Québécoise Béatrice Martin, better known by her stage name Cœur de pirate (French for “pirate heart”), is somewhat of a musical minimalist. With songs that feature little more than a piano and her signature songbird voice, she’s created lovely, simple tunes that have been the rainy day soundtrack of choice for me for the past couple years.
Given that my understanding of French is questionable at best, I have very little idea what I’ve been listening to lyrically over the years, but make no mistake, I’ve grown to be very familiar with her songs. Besides, they sound pretty and I’m reasonably sure they aren’t about anything seriously demented (if I’m wrong, I don’t want to know).
Amidst the chorus of jumbled French and English words of encouragement from the audience, Martin unassumingly took the stage at El Rey last Friday sans accompanying backup band. Armed with little more than a piano and a guitar, she delighted the audience with her melodies sung primarily in French in a refreshingly stripped-down set the likes of which I have not witnessed in a long, long time. Although I can’t necessarily see her commanding arenas in the same manner, it worked undeniably well at the intimate El Rey.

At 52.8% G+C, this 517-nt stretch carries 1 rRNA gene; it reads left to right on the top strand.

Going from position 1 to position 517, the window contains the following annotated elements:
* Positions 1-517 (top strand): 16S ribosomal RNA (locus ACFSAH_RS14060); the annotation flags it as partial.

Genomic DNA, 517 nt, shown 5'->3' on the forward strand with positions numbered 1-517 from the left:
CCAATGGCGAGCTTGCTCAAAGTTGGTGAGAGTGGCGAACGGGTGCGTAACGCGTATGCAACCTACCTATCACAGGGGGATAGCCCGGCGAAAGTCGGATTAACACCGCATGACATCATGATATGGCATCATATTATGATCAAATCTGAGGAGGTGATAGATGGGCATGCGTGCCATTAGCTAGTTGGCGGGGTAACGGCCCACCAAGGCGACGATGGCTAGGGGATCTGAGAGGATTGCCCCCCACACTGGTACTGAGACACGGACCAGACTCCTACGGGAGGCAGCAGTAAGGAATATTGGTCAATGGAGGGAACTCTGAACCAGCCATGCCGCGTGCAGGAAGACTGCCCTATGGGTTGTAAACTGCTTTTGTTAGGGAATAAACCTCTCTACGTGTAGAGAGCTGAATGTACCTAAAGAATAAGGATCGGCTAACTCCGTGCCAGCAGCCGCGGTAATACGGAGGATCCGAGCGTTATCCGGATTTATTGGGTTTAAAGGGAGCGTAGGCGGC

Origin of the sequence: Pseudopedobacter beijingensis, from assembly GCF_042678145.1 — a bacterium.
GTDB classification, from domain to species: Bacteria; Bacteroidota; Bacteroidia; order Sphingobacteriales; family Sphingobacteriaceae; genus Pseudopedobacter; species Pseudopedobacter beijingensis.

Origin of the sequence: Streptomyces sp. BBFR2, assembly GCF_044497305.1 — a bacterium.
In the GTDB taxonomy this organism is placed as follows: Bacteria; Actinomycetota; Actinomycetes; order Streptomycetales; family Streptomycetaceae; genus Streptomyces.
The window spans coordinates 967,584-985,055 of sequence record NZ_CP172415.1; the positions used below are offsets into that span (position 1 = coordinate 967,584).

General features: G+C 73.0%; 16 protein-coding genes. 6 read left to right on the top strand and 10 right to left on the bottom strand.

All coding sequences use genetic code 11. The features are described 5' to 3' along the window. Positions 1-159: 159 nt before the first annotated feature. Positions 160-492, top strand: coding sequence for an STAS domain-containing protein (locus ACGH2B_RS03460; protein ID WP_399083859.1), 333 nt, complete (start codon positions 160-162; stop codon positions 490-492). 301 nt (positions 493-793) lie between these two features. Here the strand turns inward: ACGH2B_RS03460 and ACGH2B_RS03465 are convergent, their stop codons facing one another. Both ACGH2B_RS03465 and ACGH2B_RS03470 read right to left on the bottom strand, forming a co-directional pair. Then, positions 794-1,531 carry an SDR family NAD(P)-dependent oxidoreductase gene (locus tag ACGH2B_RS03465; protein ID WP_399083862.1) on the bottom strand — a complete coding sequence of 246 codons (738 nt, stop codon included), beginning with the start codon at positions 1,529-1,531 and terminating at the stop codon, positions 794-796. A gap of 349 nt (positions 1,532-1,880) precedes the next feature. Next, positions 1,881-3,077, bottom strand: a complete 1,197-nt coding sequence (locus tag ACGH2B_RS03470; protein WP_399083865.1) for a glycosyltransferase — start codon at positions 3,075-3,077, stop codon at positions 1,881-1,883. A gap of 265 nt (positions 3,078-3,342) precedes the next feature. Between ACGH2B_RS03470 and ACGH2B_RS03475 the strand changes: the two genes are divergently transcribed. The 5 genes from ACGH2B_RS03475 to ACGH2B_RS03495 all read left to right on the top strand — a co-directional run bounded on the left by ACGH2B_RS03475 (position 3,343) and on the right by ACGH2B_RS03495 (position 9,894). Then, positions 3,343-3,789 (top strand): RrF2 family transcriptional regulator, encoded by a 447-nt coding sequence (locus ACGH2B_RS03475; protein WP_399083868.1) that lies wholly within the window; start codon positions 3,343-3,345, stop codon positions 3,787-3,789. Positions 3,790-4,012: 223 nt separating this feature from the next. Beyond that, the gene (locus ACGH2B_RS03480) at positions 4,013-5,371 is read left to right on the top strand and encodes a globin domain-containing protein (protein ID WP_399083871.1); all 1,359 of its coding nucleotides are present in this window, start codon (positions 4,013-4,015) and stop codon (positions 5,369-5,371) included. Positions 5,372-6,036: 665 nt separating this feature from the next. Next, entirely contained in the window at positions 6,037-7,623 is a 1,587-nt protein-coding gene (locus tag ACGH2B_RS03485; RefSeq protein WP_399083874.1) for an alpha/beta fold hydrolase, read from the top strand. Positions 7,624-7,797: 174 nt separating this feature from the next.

In between songs, the chanteuse gave the audience a taste of her self-deprecating humor. While segueing from her piano to the guitar set-up on stage, she remarked, “If you notice, most of the songs from the album are played on the piano…and now you’re going to find out why!” She further expressed gratitude for the support she’s been given with refreshing candor while reciprocating declarations of love from the audience (and trust me, there were many). She’s the type of musician I’d want to get to know in a no-homo sense (not that there’s anything wrong with that).
Though lacking somewhat in the production-value department, Cœur de pirate’s set was mesmerizing, and despite being on the verge of a jet-lag-induced narcoleptic episode, I left El Rey feeling enchanted.
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